Relationship between Vocabulary Learning Strategies and Vocabulary Size: Evidence from Saudi Female EFL Learners

Rawan Alsharif


Vocabulary knowledge has been largely viewed as an important component in language learning and language acquisition. Understanding how EFL learners approach vocabulary learning is also considered crucial for language teachers and researchers to develop an effective learning environment that may stimulate high-quality learning outcomes. Studies on vocabulary size suggest that Saudi EFL learners have impoverished vocabulary knowledge, but there is still little known about how likely certain vocabulary learning strategies may enhance vocabulary knowledge. This study aims to address this issue. We specifically aim to identify the type of vocabulary learning strategies more frequently used among Saudi female EFL learners, and how the use of certain learning strategies may influence vocabulary knowledge. We asked participants to complete two test instruments: the Vocabulary Learning Strategies Questionnaire and the Vocabulary Size Test. All data was gathered using an online survey and the results showed evidence that participants largely rely on metacognitive learning strategies to learn English vocabulary, and all participants seem to have no problems with high- and mid-frequency words. Our relationship tests also suggest that the increase in using the metacognitive strategy is likely to enhance vocabulary knowledge among our participants. These results together are thought to provide useful insights to language learning theories in general and to Saudi teachers and policymakers in particular about how they can help students overcome challenges associated with their vocabulary learning strategies and vocabulary size.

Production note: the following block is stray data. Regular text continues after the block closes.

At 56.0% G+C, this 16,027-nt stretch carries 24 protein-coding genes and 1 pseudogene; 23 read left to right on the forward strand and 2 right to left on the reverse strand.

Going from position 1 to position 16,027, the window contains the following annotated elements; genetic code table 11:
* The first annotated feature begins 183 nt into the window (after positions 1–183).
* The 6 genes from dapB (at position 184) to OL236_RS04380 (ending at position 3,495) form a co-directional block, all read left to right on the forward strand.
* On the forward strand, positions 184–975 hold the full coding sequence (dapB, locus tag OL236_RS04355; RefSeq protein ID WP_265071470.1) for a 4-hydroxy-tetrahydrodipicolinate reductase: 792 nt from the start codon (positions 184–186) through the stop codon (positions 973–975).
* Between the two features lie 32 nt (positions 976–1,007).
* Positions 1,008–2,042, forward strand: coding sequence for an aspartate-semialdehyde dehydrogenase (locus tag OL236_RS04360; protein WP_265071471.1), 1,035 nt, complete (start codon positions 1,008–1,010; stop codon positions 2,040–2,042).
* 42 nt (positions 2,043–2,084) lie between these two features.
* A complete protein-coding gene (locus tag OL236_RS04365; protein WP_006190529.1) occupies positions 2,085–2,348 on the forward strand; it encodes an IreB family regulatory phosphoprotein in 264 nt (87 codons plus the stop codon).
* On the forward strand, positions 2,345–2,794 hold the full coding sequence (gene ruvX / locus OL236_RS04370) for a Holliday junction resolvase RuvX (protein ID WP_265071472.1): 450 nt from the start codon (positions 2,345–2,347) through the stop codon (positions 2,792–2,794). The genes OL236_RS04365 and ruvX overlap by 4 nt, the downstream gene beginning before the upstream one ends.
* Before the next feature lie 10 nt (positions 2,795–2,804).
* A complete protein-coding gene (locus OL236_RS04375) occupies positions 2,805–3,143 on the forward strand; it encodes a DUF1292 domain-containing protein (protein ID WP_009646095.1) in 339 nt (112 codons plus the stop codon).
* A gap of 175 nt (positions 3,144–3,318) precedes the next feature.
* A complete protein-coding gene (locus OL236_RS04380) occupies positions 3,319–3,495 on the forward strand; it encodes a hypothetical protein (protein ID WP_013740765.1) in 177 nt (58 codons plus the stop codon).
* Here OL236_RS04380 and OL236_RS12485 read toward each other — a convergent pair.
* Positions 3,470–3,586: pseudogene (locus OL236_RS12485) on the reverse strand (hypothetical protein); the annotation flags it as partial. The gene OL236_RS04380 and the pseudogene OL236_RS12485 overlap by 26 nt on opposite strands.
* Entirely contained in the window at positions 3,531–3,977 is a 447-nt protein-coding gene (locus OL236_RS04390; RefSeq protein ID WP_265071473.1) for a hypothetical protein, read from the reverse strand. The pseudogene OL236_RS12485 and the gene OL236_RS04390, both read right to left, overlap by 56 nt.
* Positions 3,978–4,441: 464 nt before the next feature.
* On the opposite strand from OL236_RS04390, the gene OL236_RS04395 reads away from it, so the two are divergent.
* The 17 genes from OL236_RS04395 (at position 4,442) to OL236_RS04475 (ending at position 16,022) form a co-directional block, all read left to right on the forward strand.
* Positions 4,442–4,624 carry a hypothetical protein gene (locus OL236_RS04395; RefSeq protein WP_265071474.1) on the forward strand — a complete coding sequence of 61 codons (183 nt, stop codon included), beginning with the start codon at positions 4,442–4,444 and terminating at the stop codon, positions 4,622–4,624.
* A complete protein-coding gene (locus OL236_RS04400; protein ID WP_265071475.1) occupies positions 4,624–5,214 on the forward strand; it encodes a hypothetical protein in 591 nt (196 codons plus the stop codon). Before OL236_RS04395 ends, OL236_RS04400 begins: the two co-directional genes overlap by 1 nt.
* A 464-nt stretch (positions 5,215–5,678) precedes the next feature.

EFL learners, vocabulary learning strategies, vocabulary size, learning styles, Saudi Arabia

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